THE BLIND PASSENGER.
will be to borrow one of his horses. Do you know him?”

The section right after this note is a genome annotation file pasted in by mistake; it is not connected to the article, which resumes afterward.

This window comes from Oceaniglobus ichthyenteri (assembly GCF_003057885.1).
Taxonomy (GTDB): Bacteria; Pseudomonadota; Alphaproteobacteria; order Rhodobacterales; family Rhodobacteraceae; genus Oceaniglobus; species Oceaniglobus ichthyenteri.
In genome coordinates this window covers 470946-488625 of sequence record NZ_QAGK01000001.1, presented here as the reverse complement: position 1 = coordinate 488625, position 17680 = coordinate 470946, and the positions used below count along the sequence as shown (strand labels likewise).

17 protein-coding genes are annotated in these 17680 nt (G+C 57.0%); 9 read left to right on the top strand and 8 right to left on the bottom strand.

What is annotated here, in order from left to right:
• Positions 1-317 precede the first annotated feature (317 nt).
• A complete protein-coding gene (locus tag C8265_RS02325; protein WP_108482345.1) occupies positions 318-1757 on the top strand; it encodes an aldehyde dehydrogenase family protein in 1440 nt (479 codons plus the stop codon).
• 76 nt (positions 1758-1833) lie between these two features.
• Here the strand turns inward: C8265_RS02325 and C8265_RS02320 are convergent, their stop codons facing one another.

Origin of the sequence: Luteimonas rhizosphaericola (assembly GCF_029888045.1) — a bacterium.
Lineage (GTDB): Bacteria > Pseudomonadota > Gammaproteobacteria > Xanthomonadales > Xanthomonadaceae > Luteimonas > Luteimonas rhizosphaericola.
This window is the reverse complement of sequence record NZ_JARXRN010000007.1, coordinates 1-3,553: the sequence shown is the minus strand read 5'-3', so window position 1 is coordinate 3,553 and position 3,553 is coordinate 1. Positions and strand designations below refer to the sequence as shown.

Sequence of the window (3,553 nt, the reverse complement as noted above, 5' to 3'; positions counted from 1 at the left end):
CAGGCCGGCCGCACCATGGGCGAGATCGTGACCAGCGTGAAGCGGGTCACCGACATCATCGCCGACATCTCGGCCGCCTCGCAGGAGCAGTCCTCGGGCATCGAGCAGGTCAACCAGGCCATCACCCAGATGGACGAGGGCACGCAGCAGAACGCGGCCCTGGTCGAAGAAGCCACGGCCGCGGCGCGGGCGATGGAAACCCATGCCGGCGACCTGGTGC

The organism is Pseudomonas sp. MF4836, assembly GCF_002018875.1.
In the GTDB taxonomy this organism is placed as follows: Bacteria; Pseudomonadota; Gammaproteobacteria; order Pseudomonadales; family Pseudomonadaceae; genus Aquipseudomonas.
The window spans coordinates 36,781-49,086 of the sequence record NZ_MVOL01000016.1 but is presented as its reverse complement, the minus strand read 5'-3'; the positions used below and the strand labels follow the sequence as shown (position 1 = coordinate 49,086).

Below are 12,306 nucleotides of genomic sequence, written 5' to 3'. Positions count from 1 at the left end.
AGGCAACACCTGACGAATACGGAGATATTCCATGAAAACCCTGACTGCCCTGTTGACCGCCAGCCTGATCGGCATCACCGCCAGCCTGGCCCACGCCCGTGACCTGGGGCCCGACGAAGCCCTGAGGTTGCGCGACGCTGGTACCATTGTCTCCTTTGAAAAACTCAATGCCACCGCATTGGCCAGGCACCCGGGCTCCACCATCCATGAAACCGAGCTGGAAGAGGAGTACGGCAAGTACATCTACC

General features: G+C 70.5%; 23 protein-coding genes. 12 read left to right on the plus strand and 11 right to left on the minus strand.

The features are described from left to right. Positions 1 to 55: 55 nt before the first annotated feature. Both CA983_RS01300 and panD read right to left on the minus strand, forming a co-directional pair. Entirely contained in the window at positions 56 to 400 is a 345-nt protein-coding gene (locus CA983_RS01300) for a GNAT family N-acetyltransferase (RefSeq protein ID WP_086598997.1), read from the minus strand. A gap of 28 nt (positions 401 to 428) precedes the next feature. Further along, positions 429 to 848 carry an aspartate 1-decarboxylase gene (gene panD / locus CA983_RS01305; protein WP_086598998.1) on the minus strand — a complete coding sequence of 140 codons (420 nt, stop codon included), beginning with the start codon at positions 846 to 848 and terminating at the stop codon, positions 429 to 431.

To my great satisfaction the stranger answered in the affirmative. This was putting the crown to my adventure; I was now like to learn who my companion really was, and I had more than a woman’s curiosity on the subject, but in the midst of my self-congratulations the stranger suddenly darted into the brush-wood and disappeared. At this unexpected action my old suspicions naturally awoke again; I began to have a dread of the wood, in which I found myself alone and unarmed; the devastating marches of the French emperor had here and there left behind deserters, who united at times with the ruined peasants in taking up the trade of robbery and murder. A fitter refuge for such gentry could not have been imagined, and perhaps the blind passenger was one of their spies; if so my sympathy with his distress was likely to find no pleasant recompense! Still when I thought of his face and manners,—and they had left a strong impression on me,—